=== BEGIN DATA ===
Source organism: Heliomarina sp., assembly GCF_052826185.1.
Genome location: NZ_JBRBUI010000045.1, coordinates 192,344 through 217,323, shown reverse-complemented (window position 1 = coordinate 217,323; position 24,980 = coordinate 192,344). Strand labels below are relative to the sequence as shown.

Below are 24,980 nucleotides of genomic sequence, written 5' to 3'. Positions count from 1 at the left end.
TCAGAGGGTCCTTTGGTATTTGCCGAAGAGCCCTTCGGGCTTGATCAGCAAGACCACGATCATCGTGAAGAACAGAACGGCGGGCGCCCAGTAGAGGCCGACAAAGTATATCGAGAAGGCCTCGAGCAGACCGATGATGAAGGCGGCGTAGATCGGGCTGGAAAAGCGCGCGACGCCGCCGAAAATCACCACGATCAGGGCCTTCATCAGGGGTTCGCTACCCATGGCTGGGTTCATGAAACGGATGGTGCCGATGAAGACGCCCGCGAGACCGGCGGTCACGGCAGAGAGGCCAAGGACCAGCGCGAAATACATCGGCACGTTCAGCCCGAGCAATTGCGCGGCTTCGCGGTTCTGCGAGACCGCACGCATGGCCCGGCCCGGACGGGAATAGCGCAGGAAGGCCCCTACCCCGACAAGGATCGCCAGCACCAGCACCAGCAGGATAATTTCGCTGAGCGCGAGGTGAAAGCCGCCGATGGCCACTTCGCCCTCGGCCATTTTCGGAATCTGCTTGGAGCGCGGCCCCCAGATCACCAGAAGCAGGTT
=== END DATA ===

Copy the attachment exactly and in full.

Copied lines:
Source organism: Heliomarina sp., assembly GCF_052826185.1.
Genome location: NZ_JBRBUI010000045.1, coordinates 192,344 through 217,323, shown reverse-complemented (window position 1 = coordinate 217,323; position 24,980 = coordinate 192,344). Strand labels below are relative to the sequence as shown.

Below are 24,980 nucleotides of genomic sequence, written 5' to 3'. Positions count from 1 at the left end.
TCAGAGGGTCCTTTGGTATTTGCCGAAGAGCCCTTCGGGCTTGATCAGCAAGACCACGATCATCGTGAAGAACAGAACGGCGGGCGCCCAGTAGAGGCCGACAAAGTATATCGAGAAGGCCTCGAGCAGACCGATGATGAAGGCGGCGTAGATCGGGCTGGAAAAGCGCGCGACGCCGCCGAAAATCACCACGATCAGGGCCTTCATCAGGGGTTCGCTACCCATGGCTGGGTTCATGAAACGGATGGTGCCGATGAAGACGCCCGCGAGACCGGCGGTCACGGCAGAGAGGCCAAGGACCAGCGCGAAATACATCGGCACGTTCAGCCCGAGCAATTGCGCGGCTTCGCGGTTCTGCGAGACCGCACGCATGGCCCGGCCCGGACGGGAATAGCGCAGGAAGGCCCCTACCCCGACAAGGATCGCCAGCACCAGCACCAGCAGGATAATTTCGCTGAGCGCGAGGTGAAAGCCGCCGATGGCCACTTCGCCCTCGGCCATTTTCGGAATCTGCTTGGAGCGCGGCCCCCAGATCACCAGAAGCAGGTT